If you’ve been feeling a bit soggy lately, you’re in good company. With all the rain in April—and more forecasted for May—some of us have experienced far too much water. Some of that water might have invaded the inside of your home.
Start at the Top
If your ceiling is dripping, the first place to look is the attic. The best time to find a leak is when it is raining. Grab a flashlight and look for dark spots on the rafters or dark, moldy spots on the flooring. Take gloves because you might have to look through insulation. Ask a friend to help you with the next part. He will go on the roof and you will stay in the attic. Tap on the spot and have your friend identify it on the roof. Repair as needed.
If your house doesn’t have an attic, head to the roof. Missing or damaged shingles could be the cause, but for a more thorough investigation, call a professional roofer. Most can help you identify the troubled area within minutes. However, some leaks might be more difficult to find. A professional will be your best source.
Look at the Sides
Now that you’ve fixed leaks from the top, let’s look at leaks that show up on the sides of your home. For every level above ground, inspect your windows and siding. Look inside and outside. The problem might be as simple as too much humidity and you won’t find leaks. However, if you have leaks, take care of them now. Call in a professional to help.
Finish in the Basement
If you have a basement and you notice water stains or leaks on the walls, check for the following.
- white, powdery substance. Known as efflorescence, this is a loose mineral salt commonly found on basement walls in humid environments.
- chipping, flaking materials on the walls
- dark stains or patches on drywall
- reddish stains on walls
At its worst, any of these can lead to higher utility bills, musty smells, mold, dust mites, rot and damage.
Pump it Out
One of the most practical ways to recover from water damage is to have a functional sump pump. This handy device is used to remove water that has accumulated in a water-collecting sump basin, commonly found in basements.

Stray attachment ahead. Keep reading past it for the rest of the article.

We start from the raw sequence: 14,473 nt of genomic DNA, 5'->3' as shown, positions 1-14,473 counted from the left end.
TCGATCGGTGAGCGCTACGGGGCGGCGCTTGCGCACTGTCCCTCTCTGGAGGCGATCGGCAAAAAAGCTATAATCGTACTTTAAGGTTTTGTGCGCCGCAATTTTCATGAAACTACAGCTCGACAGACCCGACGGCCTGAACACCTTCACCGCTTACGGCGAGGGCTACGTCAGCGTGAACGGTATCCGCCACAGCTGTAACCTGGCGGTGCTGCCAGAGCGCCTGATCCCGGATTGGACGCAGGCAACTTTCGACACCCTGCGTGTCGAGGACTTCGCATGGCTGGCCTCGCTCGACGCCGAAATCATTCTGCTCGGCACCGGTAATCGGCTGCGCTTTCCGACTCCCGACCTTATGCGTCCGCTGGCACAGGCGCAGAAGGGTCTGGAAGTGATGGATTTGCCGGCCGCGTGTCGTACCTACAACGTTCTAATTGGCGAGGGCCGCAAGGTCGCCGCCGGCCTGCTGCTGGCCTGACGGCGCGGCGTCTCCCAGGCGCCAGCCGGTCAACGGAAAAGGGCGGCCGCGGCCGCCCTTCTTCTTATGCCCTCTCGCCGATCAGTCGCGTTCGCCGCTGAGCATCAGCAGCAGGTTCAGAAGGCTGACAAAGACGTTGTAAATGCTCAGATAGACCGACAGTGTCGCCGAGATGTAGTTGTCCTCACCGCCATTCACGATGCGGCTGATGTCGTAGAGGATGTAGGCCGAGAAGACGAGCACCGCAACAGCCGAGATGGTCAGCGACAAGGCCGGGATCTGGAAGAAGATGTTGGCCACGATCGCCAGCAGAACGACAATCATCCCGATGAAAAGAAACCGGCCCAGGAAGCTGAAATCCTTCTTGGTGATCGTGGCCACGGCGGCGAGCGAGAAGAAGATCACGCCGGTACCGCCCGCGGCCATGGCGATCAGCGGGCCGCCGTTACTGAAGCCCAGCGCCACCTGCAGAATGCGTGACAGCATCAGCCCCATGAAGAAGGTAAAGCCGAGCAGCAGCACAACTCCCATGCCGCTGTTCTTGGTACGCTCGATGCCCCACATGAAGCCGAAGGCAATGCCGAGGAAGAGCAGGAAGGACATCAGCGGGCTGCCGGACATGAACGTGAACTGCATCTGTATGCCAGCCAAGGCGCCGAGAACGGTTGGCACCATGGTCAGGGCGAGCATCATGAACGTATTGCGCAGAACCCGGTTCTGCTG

Types of sump pumps
They are the standard found in most homes.
Submersible – put under water in your sump pump basin
Pedestal – positioned with the pump motor out of water, above the basin
These backup types give you the assurance in a power outage that your basement won’t turn into a pool. Some models give you the option of texting or emailing you in the event of failure.
As the name implies, it has a dual energy source. When the power goes out, it will switch to the battery to keep it running. It will also kick on if the primary pump can’t keep up with the incoming water.
Although not used for water, these pumps are designed to get rid of sewage from a home to its septic system. Once installed, they run automatically.
The best way to prevent unwanted water to hang out in your home is to stop it when it happens. If that doesn’t happen, repair the issue as soon as possible. During an extra rainy time period, check these problem areas to ensure your repairs are still working.
“Are You Thinking About Selling?”
If you’re thinking about selling your home, contact one of our trusted listing agents. We can help you identify any improvements or repairs to make so that you can get the best price possible. Call us at 316-684-0000.